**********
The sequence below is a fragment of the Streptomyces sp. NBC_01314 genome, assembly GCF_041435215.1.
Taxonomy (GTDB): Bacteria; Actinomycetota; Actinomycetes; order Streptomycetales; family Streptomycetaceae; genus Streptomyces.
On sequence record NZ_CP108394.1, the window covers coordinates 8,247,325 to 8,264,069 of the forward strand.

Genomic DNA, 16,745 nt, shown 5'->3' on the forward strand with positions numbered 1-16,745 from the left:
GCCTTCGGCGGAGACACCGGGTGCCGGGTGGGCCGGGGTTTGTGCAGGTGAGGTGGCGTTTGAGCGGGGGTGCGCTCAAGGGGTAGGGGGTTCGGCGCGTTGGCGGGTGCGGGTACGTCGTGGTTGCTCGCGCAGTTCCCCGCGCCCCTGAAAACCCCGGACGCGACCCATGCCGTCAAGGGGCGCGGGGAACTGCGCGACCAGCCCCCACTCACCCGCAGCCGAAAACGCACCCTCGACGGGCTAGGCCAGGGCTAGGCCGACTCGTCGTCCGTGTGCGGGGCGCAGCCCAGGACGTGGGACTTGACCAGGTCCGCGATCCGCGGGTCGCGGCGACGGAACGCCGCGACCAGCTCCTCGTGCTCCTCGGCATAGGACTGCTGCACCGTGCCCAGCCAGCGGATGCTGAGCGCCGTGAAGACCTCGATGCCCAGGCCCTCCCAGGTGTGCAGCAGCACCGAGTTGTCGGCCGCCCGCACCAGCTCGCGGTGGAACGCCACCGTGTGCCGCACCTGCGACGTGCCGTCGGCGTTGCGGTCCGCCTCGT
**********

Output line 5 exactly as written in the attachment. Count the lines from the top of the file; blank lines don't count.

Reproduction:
GCCTTCGGCGGAGACACCGGGTGCCGGGTGGGCCGGGGTTTGTGCAGGTGAGGTGGCGTTTGAGCGGGGGTGCGCTCAAGGGGTAGGGGGTTCGGCGCGTTGGCGGGTGCGGGTACGTCGTGGTTGCTCGCGCAGTTCCCCGCGCCCCTGAAAACCCCGGACGCGACCCATGCCGTCAAGGGGCGCGGGGAACTGCGCGACCAGCCCCCACTCACCCGCAGCCGAAAACGCACCCTCGACGGGCTAGGCCAGGGCTAGGCCGACTCGTCGTCCGTGTGCGGGGCGCAGCCCAGGACGTGGGACTTGACCAGGTCCGCGATCCGCGGGTCGCGGCGACGGAACGCCGCGACCAGCTCCTCGTGCTCCTCGGCATAGGACTGCTGCACCGTGCCCAGCCAGCGGATGCTGAGCGCCGTGAAGACCTCGATGCCCAGGCCCTCCCAGGTGTGCAGCAGCACCGAGTTGTCGGCCGCCCGCACCAGCTCGCGGTGGAACGCCACCGTGTGCCGCACCTGCGACGTGCCGTCGGCGTTGCGGTCCGCCTCGT